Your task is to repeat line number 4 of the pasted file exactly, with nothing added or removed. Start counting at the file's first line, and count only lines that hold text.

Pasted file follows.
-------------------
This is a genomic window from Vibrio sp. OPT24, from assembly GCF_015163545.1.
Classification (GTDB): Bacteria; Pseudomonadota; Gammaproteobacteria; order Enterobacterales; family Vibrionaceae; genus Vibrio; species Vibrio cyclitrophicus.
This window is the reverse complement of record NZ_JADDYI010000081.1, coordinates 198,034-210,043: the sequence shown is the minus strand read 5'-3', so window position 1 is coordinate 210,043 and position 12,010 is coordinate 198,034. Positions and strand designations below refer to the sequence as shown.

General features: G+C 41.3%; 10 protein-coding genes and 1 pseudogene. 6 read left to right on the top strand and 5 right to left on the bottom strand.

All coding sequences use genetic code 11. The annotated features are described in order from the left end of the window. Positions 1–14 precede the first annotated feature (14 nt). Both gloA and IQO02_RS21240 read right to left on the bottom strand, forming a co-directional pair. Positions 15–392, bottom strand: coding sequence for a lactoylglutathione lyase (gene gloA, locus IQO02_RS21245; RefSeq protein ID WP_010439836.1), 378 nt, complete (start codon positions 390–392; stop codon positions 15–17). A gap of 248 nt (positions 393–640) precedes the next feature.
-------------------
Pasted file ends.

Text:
General features: G+C 41.3%; 10 protein-coding genes and 1 pseudogene. 6 read left to right on the top strand and 5 right to left on the bottom strand.